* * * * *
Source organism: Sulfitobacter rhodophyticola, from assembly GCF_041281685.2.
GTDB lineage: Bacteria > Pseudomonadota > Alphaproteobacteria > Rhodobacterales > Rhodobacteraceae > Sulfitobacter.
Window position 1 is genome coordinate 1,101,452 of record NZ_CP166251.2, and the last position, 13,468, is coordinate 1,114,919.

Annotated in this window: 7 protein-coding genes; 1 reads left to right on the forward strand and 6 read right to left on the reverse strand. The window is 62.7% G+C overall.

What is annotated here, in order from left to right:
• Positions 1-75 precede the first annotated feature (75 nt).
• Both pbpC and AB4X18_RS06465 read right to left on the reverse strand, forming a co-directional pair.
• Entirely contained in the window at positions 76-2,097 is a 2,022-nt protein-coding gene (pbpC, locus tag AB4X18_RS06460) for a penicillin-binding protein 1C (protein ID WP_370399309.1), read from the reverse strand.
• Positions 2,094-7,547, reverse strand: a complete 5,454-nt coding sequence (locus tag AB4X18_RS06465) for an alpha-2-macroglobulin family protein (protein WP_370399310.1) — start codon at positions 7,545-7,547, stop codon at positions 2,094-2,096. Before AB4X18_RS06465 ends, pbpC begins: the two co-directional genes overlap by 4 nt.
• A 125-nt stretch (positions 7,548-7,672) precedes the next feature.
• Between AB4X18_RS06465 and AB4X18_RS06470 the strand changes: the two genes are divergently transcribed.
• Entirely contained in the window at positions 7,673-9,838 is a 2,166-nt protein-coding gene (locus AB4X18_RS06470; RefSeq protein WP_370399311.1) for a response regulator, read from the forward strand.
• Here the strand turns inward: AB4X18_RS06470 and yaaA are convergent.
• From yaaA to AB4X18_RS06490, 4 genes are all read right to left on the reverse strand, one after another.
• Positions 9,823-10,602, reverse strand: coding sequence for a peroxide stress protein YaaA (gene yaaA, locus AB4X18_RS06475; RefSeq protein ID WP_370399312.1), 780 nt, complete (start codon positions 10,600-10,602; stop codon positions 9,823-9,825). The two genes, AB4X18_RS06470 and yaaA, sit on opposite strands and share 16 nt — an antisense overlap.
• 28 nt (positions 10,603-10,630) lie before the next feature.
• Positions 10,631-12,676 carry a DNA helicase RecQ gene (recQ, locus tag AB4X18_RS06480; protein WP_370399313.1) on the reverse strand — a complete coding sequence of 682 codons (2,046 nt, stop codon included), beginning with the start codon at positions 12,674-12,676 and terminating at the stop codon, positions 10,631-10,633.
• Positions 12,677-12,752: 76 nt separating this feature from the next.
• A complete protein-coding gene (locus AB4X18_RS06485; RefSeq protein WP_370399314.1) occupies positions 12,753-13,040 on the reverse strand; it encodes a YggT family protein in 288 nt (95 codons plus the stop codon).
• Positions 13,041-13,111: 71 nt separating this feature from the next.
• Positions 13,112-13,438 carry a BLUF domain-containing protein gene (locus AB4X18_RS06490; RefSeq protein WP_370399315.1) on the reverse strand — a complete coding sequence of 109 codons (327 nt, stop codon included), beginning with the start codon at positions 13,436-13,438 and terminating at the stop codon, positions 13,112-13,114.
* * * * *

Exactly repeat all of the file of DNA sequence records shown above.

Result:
Source organism: Sulfitobacter rhodophyticola, from assembly GCF_041281685.2.
GTDB lineage: Bacteria > Pseudomonadota > Alphaproteobacteria > Rhodobacterales > Rhodobacteraceae > Sulfitobacter.
Window position 1 is genome coordinate 1,101,452 of record NZ_CP166251.2, and the last position, 13,468, is coordinate 1,114,919.

Annotated in this window: 7 protein-coding genes; 1 reads left to right on the forward strand and 6 read right to left on the reverse strand. The window is 62.7% G+C overall.

What is annotated here, in order from left to right:
• Positions 1-75 precede the first annotated feature (75 nt).
• Both pbpC and AB4X18_RS06465 read right to left on the reverse strand, forming a co-directional pair.
• Entirely contained in the window at positions 76-2,097 is a 2,022-nt protein-coding gene (pbpC, locus tag AB4X18_RS06460) for a penicillin-binding protein 1C (protein ID WP_370399309.1), read from the reverse strand.
• Positions 2,094-7,547, reverse strand: a complete 5,454-nt coding sequence (locus tag AB4X18_RS06465) for an alpha-2-macroglobulin family protein (protein WP_370399310.1) — start codon at positions 7,545-7,547, stop codon at positions 2,094-2,096. Before AB4X18_RS06465 ends, pbpC begins: the two co-directional genes overlap by 4 nt.
• A 125-nt stretch (positions 7,548-7,672) precedes the next feature.
• Between AB4X18_RS06465 and AB4X18_RS06470 the strand changes: the two genes are divergently transcribed.
• Entirely contained in the window at positions 7,673-9,838 is a 2,166-nt protein-coding gene (locus AB4X18_RS06470; RefSeq protein WP_370399311.1) for a response regulator, read from the forward strand.
• Here the strand turns inward: AB4X18_RS06470 and yaaA are convergent.
• From yaaA to AB4X18_RS06490, 4 genes are all read right to left on the reverse strand, one after another.
• Positions 9,823-10,602, reverse strand: coding sequence for a peroxide stress protein YaaA (gene yaaA, locus AB4X18_RS06475; RefSeq protein ID WP_370399312.1), 780 nt, complete (start codon positions 10,600-10,602; stop codon positions 9,823-9,825). The two genes, AB4X18_RS06470 and yaaA, sit on opposite strands and share 16 nt — an antisense overlap.
• 28 nt (positions 10,603-10,630) lie before the next feature.
• Positions 10,631-12,676 carry a DNA helicase RecQ gene (recQ, locus tag AB4X18_RS06480; protein WP_370399313.1) on the reverse strand — a complete coding sequence of 682 codons (2,046 nt, stop codon included), beginning with the start codon at positions 12,674-12,676 and terminating at the stop codon, positions 10,631-10,633.
• Positions 12,677-12,752: 76 nt separating this feature from the next.
• A complete protein-coding gene (locus AB4X18_RS06485; RefSeq protein WP_370399314.1) occupies positions 12,753-13,040 on the reverse strand; it encodes a YggT family protein in 288 nt (95 codons plus the stop codon).
• Positions 13,041-13,111: 71 nt separating this feature from the next.
• Positions 13,112-13,438 carry a BLUF domain-containing protein gene (locus AB4X18_RS06490; RefSeq protein WP_370399315.1) on the reverse strand — a complete coding sequence of 109 codons (327 nt, stop codon included), beginning with the start codon at positions 13,436-13,438 and terminating at the stop codon, positions 13,112-13,114.